tag:blogger.com,1999:blog-6894866515532737257.post2480337987852261404..comments2021-05-09T12:07:34.164-07:00Comments on Probably Overthinking It: Bayes's Theorem is not optionalAllen Downeyhttp://www.blogger.com/profile/01633071333405221858noreply@blogger.comBlogger17125tag:blogger.com,1999:blog-6894866515532737257.post-22010083889966409672017-11-17T09:28:23.626-08:002017-11-17T09:28:23.626-08:00I wonder if you are still following and interested...I wonder if you are still following and interested in this thread. <br /><br />I was trying to map the example into other examples---eg you have a city of people and take a sample of 1, 2, and then 3 and test them for drugs . the drug test is only 2/3rds accurate ( if they have drugs in their system then 2/3rds of the time the test says Yes they do, and 1/3rd No they don't . Suimialrily if they dont have drugs in them, then 2/3rds of the time they come out 'negative', and 1/3rd positive. <br /><br />You can consider cases like 'maybe i dont know the size of the city--is it 1, 2, 3 or a million people'? To apply Bayes theorem you might need a 'prior' like what % of people in that city are on drugs. <br /><br />I'm really interested in a 'recursion' so you can go from 1 sample response (in your example, one friend), to 2, to 3, etc. <br /><br />I actually think of this in terms of the ising model and spin glasses of statistical physics. <br /><br />Also in term s of Venn diagrams--in you case the big circle is Seattle, and its cut in 2 by a line saying on one side of the circle (CITY) its raining and other side its not. Then you sample somone in the city but you dont know if they are on the rainy or sunny side, and also you only know they are telling the truth 2/3rds of the time when you ask them if its raining. (or you could ask them if they are on drugs, or did the crime.) <br /><br /> m impression is bayesianism reduced to frequentism if P(Rain) is unknown (just 50/50). <br /> also if you ask 3 people do you use (1/3rd +1/3rd +1/3rd)/3 or (1/3)^3 (times probabilities) . i think those are 2 different slightly different assumptions---one independent random variables (multiply) versus additive --which reduces to same thing sometimes. <br /> <br />i just view bayes theorem or rule as a version of the definition of conditional probability. <br /><br /> mediahttps://www.blogger.com/profile/16362083339472635217noreply@blogger.comtag:blogger.com,1999:blog-6894866515532737257.post-76794178087946521662017-06-02T22:27:17.513-07:002017-06-02T22:27:17.513-07:00Hi Allen,
Thank you for posting this problem. It ...Hi Allen,<br /><br />Thank you for posting this problem. It seems very interesting. I have a quick question: why do we compute the probability of YYY? This information is already given in the problem ("All 3 friends tell you that "Yes" it is raining."), so P{YYY} should be 1?<br /><br />Thank you!Anonymoushttps://www.blogger.com/profile/10621469573786218341noreply@blogger.comtag:blogger.com,1999:blog-6894866515532737257.post-36946818009232125082016-10-13T06:06:30.186-07:002016-10-13T06:06:30.186-07:00Hi. I just added a worksheet that shows how to so...Hi. I just added a worksheet that shows how to solve this problem using Bayes's Theorem.Allen Downeyhttps://www.blogger.com/profile/01633071333405221858noreply@blogger.comtag:blogger.com,1999:blog-6894866515532737257.post-56656754707304130282016-10-13T05:50:47.838-07:002016-10-13T05:50:47.838-07:00Hi Emile, I'm glad it is making sense.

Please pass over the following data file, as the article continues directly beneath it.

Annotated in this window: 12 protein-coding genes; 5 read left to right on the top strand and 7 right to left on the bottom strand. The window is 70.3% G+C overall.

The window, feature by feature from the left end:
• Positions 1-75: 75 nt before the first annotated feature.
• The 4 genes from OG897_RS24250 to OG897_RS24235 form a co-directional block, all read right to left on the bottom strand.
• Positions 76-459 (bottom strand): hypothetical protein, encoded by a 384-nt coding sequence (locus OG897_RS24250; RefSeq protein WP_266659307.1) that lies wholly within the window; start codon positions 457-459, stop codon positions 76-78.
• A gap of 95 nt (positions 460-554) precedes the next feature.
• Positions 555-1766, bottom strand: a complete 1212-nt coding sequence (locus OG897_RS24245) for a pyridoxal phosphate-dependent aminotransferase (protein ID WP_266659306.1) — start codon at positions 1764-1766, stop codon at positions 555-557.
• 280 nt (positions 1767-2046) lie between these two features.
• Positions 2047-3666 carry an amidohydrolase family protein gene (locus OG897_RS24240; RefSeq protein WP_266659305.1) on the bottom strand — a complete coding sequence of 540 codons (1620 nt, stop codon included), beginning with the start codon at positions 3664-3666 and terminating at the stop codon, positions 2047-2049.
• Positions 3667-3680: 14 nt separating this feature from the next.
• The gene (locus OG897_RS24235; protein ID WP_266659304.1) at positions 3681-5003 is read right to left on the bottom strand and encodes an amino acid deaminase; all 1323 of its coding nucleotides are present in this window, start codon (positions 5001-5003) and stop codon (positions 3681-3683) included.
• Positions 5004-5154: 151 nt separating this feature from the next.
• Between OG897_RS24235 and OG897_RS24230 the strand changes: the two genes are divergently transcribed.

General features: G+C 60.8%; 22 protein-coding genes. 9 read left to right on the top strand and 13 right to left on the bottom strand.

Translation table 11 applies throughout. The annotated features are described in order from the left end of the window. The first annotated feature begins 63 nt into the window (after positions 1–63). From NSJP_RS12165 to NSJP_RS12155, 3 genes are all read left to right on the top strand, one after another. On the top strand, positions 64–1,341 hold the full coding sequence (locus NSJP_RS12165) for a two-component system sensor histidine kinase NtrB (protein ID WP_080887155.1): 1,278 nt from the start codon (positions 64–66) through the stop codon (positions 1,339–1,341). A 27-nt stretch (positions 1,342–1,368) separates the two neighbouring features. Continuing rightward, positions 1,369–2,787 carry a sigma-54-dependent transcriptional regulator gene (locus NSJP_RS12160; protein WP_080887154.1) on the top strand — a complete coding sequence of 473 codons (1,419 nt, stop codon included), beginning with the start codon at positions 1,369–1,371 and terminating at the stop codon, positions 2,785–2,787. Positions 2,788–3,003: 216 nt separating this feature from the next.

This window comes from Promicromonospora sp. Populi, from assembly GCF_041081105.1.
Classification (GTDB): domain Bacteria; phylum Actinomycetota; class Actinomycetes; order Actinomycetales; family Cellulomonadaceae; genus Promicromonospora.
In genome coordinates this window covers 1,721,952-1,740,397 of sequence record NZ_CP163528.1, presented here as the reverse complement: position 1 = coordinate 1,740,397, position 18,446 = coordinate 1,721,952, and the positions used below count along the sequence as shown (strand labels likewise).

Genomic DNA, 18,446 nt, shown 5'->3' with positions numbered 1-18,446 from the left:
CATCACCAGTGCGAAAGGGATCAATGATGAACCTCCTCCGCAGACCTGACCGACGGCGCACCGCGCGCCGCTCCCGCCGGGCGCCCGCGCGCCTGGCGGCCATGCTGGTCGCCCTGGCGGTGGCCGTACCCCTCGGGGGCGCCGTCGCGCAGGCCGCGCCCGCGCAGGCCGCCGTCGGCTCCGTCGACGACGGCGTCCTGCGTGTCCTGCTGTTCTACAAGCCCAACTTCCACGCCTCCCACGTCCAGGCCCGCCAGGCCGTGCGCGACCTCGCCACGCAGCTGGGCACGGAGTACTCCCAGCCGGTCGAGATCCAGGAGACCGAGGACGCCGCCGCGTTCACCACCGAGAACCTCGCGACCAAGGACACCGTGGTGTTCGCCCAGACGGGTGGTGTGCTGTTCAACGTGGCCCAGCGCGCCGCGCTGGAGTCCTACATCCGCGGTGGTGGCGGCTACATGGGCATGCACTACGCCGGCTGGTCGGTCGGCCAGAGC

But I...Hi Emile, I'm glad it is making sense.<br /><br />But I want to clarify the point of my article. I am not saying that there are two answers to this question, one Bayesian and one frequentist, and the Bayesian one is right.<br /><br />I am saying that there is only one answer to this question, and it is neither Bayesian nor frequentist. It is just a consequence of the laws of probability.<br /><br />The issue Dimiter raised is called the reference class problem: https://en.wikipedia.org/wiki/Reference_class_problem<br /><br />And while the reference class problem is relevant to the problem, it is a general problem for all of probability, and not specifically Bayesian or frequentist, either.Allen Downeyhttps://www.blogger.com/profile/01633071333405221858noreply@blogger.comtag:blogger.com,1999:blog-6894866515532737257.post-25120124062450485922016-10-12T18:28:14.111-07:002016-10-12T18:28:14.111-07:00I deleted my initial comment because I was probabl...I deleted my initial comment because I was probably overthinking it. I grappled with your explanation and the other posts, but now understand your statement that only a Bayesian approach can lead to the right answer. <br /><br />We want Prob(raining|YYY).<br />This is equal to Prob(raining and YYY)/Prob(YYY). We don't know Prob(raining and YYY).<br /><br />However Prob(raining and YYY) also equals Prob(raining)*Prob(YYY|raining)<br /><br />So we need Prob(raining)but don't know this. So as already mentioned by Dimiter, there are infinitely many answers in the absence of information. <br />However, we do know Prob(YYY|raining)=8/27<br /><br />Furthermore, <br />Prob(YYY) = Prob(YYY|raining)*Prob(raining) + Prob(YYY|not raining)* Prob (not raining)<br /><br />We also know Prob(YYY|not raining) = 1/27. <br /><br />The frequentist solution is really a relative odds ratio: Prob(YYY|raining)/{ Prob(YYY|raining) + Prob(YYY|not raining)}. It is not really a probability at all. <br /><br />Now when Prob(raining)=1/2 ( the best guess if you have no information) then the frequentist relative odds will equal the Bayesian probability. <br /><br />If instead of Seattle the trip was to Los Angeles, and the Prob(raining) =0.01, then having three friends saying "Yes it's raining" will result in Prob(raining|YYY) =~0.075.<br /><br />However if you asked 14 of your mostly truthful friends, and all 14 said,"yes dude, it's raining", then the conditional probability increase to ~0.993 (frequentist relative odds = ~0.99994). <br /><br />This makes sense.<br /> <br />Thanks for posting this.<br /><br />Anonymoushttps://www.blogger.com/profile/06682927722971051966noreply@blogger.comtag:blogger.com,1999:blog-6894866515532737257.post-71304155594207886632016-10-11T23:24:50.902-07:002016-10-11T23:24:50.902-07:00Hello Allen, I'm having difficulty solving thi...Hello Allen, I'm having difficulty solving this problem using Bayes Theorem but have no idea where I'm going wrong. Could you please shed me a light?<br /><br />We have:<br /><br />P(rain|YYY) = P(YYY|rain)*P(rain) / P(YYY)<br /><br />P(YYY|rain) = 8/27 ?<br />P(rain) = 0.1<br />P(YYY) = 8/27 ?<br /><br />Are the previous values correct? If they are then P(rain|YYY) = 0.1*8/27 / 8/27 = 0.1<br /><br />This would imply that P(rain|YYY) is not dependent on P(YYY) at all. What am I doing wrong?Thicassahttps://www.blogger.com/profile/15299634454831159125noreply@blogger.comtag:blogger.com,1999:blog-6894866515532737257.post-52070592745979605252016-10-10T08:18:47.642-07:002016-10-10T08:18:47.642-07:00This comment has been removed by the author.Anonymoushttps://www.blogger.com/profile/06682927722971051966noreply@blogger.comtag:blogger.com,1999:blog-6894866515532737257.post-76766455963870996912016-10-04T16:03:50.474-07:002016-10-04T16:03:50.474-07:00Frankly, I have long thought of the bayesian appro...Frankly, I have long thought of the bayesian approach as one that is best digested as a of morning joe. Frankly, the frequentists are more like a protein shake with shopped up celery and spinach.<br /><br />However, non-parametric methods are the best. I love basic arithmetic. <br /><br />Sir Thomas was a priest after all..Thomas Baymanhttps://www.blogger.com/profile/08031681715056987599noreply@blogger.comtag:blogger.com,1999:blog-6894866515532737257.post-60050865019228855542016-09-28T00:09:19.649-07:002016-09-28T00:09:19.649-07:00Allen: I think the probability question, as stated...Allen: I think the probability question, as stated, has not one and not two, but infinitely many answers. Why?<br />1) If we stick to the problem as stated, there is no information whatsoever that we can use to pick a prior probability of rain. So any prior must be as good as any other. By implication, that any posterior probability of rain can take any value between 0 and 1 (including these). So in the absence of any further information/ assumptions, the correct answers is probability of rain = [0;1]. We can say that the probability has significantly increased on hearing the signal from the friends, but we cannot see to how much, since we do not know the prior.<br />2) if we assume that if the probability was known with certainty in advance there would be no need for asking, we can exclude the boundaries of the interval, so p = (0, 1)<br />2b) if, in addition, we assume that probability is measured with finite precision (sey as whole percentages), the minimum prior probability becomes 0.01, so the interval for the posterior becomes p = (0.07, 1).<br />3) If we make the alternative assumption that the traveler would only ask for the solicited information if it would have a chance to change the decision (interpreted as moving the posterior above or below 0.5), the (posterior) probability becomes p = (0.5, 1). The friends send a signal that is as strong as it gets, so in the most adversarial prior it must just about move the probability above 0.5 so that in can satisfy the assumption of having a chance to influence the decision.<br />4) Now, if we want to make even further assumptions about what is known and what can be known in the framework of the problem, we can find reasons to pin the prior and, by implication the posterior, to any number within this range but a) this is not obviously warranted by the setup of the problem, and b) we enter the decision-theoretic problem mentioned in my previous post.<br />In sum, there might be one correct way to update probabilities based on prior information and new data. But in the absence of prior information and assumptions, any posterior probability must be correct.Anonymoushttps://www.blogger.com/profile/09098718685262606935noreply@blogger.comtag:blogger.com,1999:blog-6894866515532737257.post-71351507574032455592016-09-27T17:32:47.682-07:002016-09-27T17:32:47.682-07:00And I didn't mean to sound snarky towards you....And I didn't mean to sound snarky towards you. Thanks for your comments!Allen Downeyhttps://www.blogger.com/profile/01633071333405221858noreply@blogger.comtag:blogger.com,1999:blog-6894866515532737257.post-19752113461864377832016-09-27T17:18:23.267-07:002016-09-27T17:18:23.267-07:00[Allen, I didn't mean for my comment to sound ...[Allen, I didn't mean for my comment to sound snarky towards you! My cheekiness was directed at the hypothetical interviewer asking this question :) ]<br /><br />Indeed, the question ends by asking for a probability. I totally agree with your solution to treating this as a toy probability puzzle. I agree there's no Bayes-vs-frequentist difference there. And I agree it's very important to distinguish Bayes' theorem from Bayesian inference.<br /><br />On the other hand, the question *starts* with "You want to know if you should bring an umbrella."<br />Let's take this seriously as an interview question, meant to help the interviewer decide which candidates would bring the most value to the company.<br /><br />What are they really getting at?<br />If they were asking:<br />"We want to know if our company should take action U. It only makes sense to invest in performing U if there's at least 50% chance that R is true. We can (just barely) afford to run 3 expensive tests. Each test independently has 2/3 chance of correctly identifying whether R is true. If a sensible prior on U is 10%, and all 3 tests come back True, what will be the probability that R is indeed true?"<br /><br />...then who would you rather hire?<br />Candidate A, who is content to stop after getting an answer of 47%?<br />Or Candidate B, who goes on to say:<br />"Look, even if all 3 tests agree in claiming that R is true, our estimated probability that R is true will *still* be under 50%. In all other cases, it'll be even lower. You're wasting money by running these 3 tests. If we can't afford more tests, let's just skip them and spend that money somewhere useful."<br /><br />The spirit of frequentism is to step back from the given data and understand the operating characteristics of your statistical procedures---not just the analyses but the data-collection (design) too. It's a useful habit of mind, whether your final inferences/analyses end up Frequentist or Bayesian. And yep, sometimes that means refusing to answer a particular question, when that question isn't what's actually needed.Anonymoushttps://www.blogger.com/profile/03611849167717252118noreply@blogger.comtag:blogger.com,1999:blog-6894866515532737257.post-14353809901579712992016-09-27T12:57:40.183-07:002016-09-27T12:57:40.183-07:00Thanks, Dimiter. You make some great points and I...Thanks, Dimiter. You make some great points and I won't address them all, but I want to clarify one. The goal of my article is not to demonstrate the "added value of a Bayesian vs frequentist answer". The point I am trying to make is that the probability question, as stated, does not have two answers, one Bayesian and one frequentist answer. It has one answer that can be computed without any commitment to a Bayesian or frequentist interpretation of probability, and without any commitment to Bayesian or frequentist inference.<br /><br />It does, as you point out, require the choice of a reference class, but that is a general difficulty with many probability problems; it is not a special difficulty for Bayesianism or frequentism.Allen Downeyhttps://www.blogger.com/profile/01633071333405221858noreply@blogger.comtag:blogger.com,1999:blog-6894866515532737257.post-11569655580038207642016-09-27T12:48:10.263-07:002016-09-27T12:48:10.263-07:00two long related comments: 1) Why not use the prio...two long related comments: 1) Why not use the priors for the particular days you will be visiting (I guess the chance of rain varies significantly over the year)? But then why not use as a prior the conditional probability of rain in Seattle given the atmospheric conditions at the moment? Or even, why not commission specific research to inform your prior: why stop at consulting the Western Regional Climate Center or the weather forecast? You can say - not worth it for the problem at hand, but this requires a separate analysis of how much effort it is worth spending on establishing a good prior for this problem. In our case, the answer is probably 'close to zero', as the costs of taking an umbrella are negligible. But then for somebody with zero knowledge about the weather in Seattle a flat prior of rain/no rain, or equivalently a frequentest analysis, would seem as justified as any other. 2) Which brings me to the second point. The problem is introduced as a decision-theoretic one (bring an umbrella or not) but then it asks for a probability that, however defined and computed, is not sufficient to answer the decision-theoretic motivating problem. And it seems to me that the added value of a Bayesian vs. a frequentist answer to the probability question cannot be demonstrated outside of a decision-theoretic setup in which the costs of establishing a prior are compared to the benefits of increased precision of the answer. (And you cannot just say, oh but everybody knows the prior chance of rain in Seattle is 0.5 or 0.1 or whatever, as this info is not provided in the set-up of the problem). Anonymoushttps://www.blogger.com/profile/09098718685262606935noreply@blogger.comtag:blogger.com,1999:blog-6894866515532737257.post-28998916468175189542016-09-27T11:48:02.294-07:002016-09-27T11:48:02.294-07:00Thanks, Jerzy. The question asks for a probabilit...Thanks, Jerzy. The question asks for a probability; I think your analysis answers a different question.<br /><br />But refusing to answer the question is certainly in the spirit of frequentism.Allen Downeyhttps://www.blogger.com/profile/01633071333405221858noreply@blogger.comtag:blogger.com,1999:blog-6894866515532737257.post-79765744841293372322016-09-27T11:19:18.817-07:002016-09-27T11:19:18.817-07:00Perhaps a more Frequentist-spirited answer would b...Perhaps a more Frequentist-spirited answer would be to discuss the study design:<br /><br />Your prior prob. of rain is under 50%, and in fact it's so low (at 10%) that *nothing* your 3 friends say could convince you the (posterior) prob. of rain is over 50%, even when they all agree it is raining.<br /><br />In other words, your study has no power to change your mind! (from the prior decision that it's probably not raining.)<br /><br />So why did you hassle your friends by asking them in the first place? Maybe that's why they lie to you 2/3 of the time :)Anonymoushttps://www.blogger.com/profile/03611849167717252118noreply@blogger.comtag:blogger.com,1999:blog-6894866515532737257.post-36817919654265621822016-09-27T09:14:51.665-07:002016-09-27T09:14:51.665-07:00Hi Russ. A helpful reader submitted the following...Hi Russ. A helpful reader submitted the following explanation, which I accidentally rejected instead of publishing. So, with apologies to the helpful reader:<br /><br />my test blog has left a new comment on your post "Bayes's Theorem is not optional": <br /><br />If you look at the answer linked to in the post: https://www.glassdoor.com/Interview/You-re-about-to-get-on-a-plane-to-Seattle-You-want-to-know-if-you-should-bring-an-umbrella-You-call-3-random-friends-of-y-QTN_519262.htm<br /><br />and subsitute 10% chance of rain for 25%, you should get the answer listed here:<br />0.1*(8/27) / ( 0.1*8/27 + 0.9*1/27 )<br />8/270 / 8/270 + 9/270<br />8/17<br />47.06%<br /><br />In Downey's version, he uses both odds and probabilities, which makes the calculations in this case easier but, maybe, harder to follow. <br /><br />Here's the top answer from the linked post:<br /><br />Bayesian stats: you should estimate the prior probability that it's raining on any given day in Seattle. If you mention this or ask the interviewer will tell you to use 25%. Then it's straight-forward:<br /><br />P(raining | Yes,Yes,Yes) = Prior(raining) * P(Yes,Yes,Yes | raining) / P(Yes, Yes, Yes)<br /><br />P(Yes,Yes,Yes) = P(raining) * P(Yes,Yes,Yes | raining) + P(not-raining) * P(Yes,Yes,Yes | not-raining) = 0.25*(2/3)^3 + 0.75*(1/3)^3 = 0.25*(8/27) + 0.75*(1/27)<br /><br />P(raining | Yes,Yes,Yes) = 0.25*(8/27) / ( 0.25*8/27 + 0.75*1/27 )<br /><br />**Bonus points if you notice that you don't need a calculator since all the 27's cancel out and you can multiply top and bottom by 4.<br /><br />P(training | Yes,Yes,Yes) = 8 / ( 8 + 3 ) = 8/11<br /><br />But honestly, you're going to Seattle, so the answer should always be: "YES, I'm bringing an umbrella!"<br />(yeah yeah, unless your friends mess with you ALL the time ;)<br /><br />Interview Candidate on Sep 12, 2013 Allen Downeyhttps://www.blogger.com/profile/01633071333405221858noreply@blogger.comtag:blogger.com,1999:blog-6894866515532737257.post-32960971274446582392016-09-26T22:15:26.763-07:002016-09-26T22:15:26.763-07:00I was hoping to understand how to use Bayesian rea...I was hoping to understand how to use Bayesian reasoning, but I was completely lost by the Bayesian argument. Would you mind elaborating the reasoning behind the segment of the post that starts at "A base rate of 10 ... " and ends at "Probability(8 Odds(p))". (I don't even understand how to read that final bit of notation!) Thanks.Russ Abbotthttps://www.blogger.com/profile/15431389045571531450noreply@blogger.com